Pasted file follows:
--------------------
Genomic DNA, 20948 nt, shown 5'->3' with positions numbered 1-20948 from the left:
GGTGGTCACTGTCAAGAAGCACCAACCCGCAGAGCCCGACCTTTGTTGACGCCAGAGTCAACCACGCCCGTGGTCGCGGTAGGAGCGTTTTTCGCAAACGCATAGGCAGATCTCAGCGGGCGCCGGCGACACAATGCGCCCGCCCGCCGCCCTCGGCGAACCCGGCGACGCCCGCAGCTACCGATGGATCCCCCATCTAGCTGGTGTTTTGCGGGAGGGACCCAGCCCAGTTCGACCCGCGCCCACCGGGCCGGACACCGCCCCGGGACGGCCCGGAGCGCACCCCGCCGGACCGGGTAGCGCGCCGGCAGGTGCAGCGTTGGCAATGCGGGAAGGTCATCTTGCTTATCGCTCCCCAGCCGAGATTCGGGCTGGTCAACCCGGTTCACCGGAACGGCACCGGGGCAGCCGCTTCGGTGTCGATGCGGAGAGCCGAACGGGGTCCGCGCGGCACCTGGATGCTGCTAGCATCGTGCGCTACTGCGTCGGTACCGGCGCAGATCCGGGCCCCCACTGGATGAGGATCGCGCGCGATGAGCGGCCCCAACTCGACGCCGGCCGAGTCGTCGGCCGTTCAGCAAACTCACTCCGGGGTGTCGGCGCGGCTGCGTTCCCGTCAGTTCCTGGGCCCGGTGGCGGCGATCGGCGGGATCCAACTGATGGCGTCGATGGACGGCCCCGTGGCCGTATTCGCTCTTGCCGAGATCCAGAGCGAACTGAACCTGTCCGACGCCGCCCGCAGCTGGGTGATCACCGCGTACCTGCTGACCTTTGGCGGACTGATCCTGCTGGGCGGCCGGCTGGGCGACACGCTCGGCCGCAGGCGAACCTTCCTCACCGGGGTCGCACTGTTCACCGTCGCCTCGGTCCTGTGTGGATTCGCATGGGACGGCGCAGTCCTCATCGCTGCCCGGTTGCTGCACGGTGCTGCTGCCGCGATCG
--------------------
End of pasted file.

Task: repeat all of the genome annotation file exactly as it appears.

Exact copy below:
Genomic DNA, 20948 nt, shown 5'->3' with positions numbered 1-20948 from the left:
GGTGGTCACTGTCAAGAAGCACCAACCCGCAGAGCCCGACCTTTGTTGACGCCAGAGTCAACCACGCCCGTGGTCGCGGTAGGAGCGTTTTTCGCAAACGCATAGGCAGATCTCAGCGGGCGCCGGCGACACAATGCGCCCGCCCGCCGCCCTCGGCGAACCCGGCGACGCCCGCAGCTACCGATGGATCCCCCATCTAGCTGGTGTTTTGCGGGAGGGACCCAGCCCAGTTCGACCCGCGCCCACCGGGCCGGACACCGCCCCGGGACGGCCCGGAGCGCACCCCGCCGGACCGGGTAGCGCGCCGGCAGGTGCAGCGTTGGCAATGCGGGAAGGTCATCTTGCTTATCGCTCCCCAGCCGAGATTCGGGCTGGTCAACCCGGTTCACCGGAACGGCACCGGGGCAGCCGCTTCGGTGTCGATGCGGAGAGCCGAACGGGGTCCGCGCGGCACCTGGATGCTGCTAGCATCGTGCGCTACTGCGTCGGTACCGGCGCAGATCCGGGCCCCCACTGGATGAGGATCGCGCGCGATGAGCGGCCCCAACTCGACGCCGGCCGAGTCGTCGGCCGTTCAGCAAACTCACTCCGGGGTGTCGGCGCGGCTGCGTTCCCGTCAGTTCCTGGGCCCGGTGGCGGCGATCGGCGGGATCCAACTGATGGCGTCGATGGACGGCCCCGTGGCCGTATTCGCTCTTGCCGAGATCCAGAGCGAACTGAACCTGTCCGACGCCGCCCGCAGCTGGGTGATCACCGCGTACCTGCTGACCTTTGGCGGACTGATCCTGCTGGGCGGCCGGCTGGGCGACACGCTCGGCCGCAGGCGAACCTTCCTCACCGGGGTCGCACTGTTCACCGTCGCCTCGGTCCTGTGTGGATTCGCATGGGACGGCGCAGTCCTCATCGCTGCCCGGTTGCTGCACGGTGCTGCTGCCGCGATCG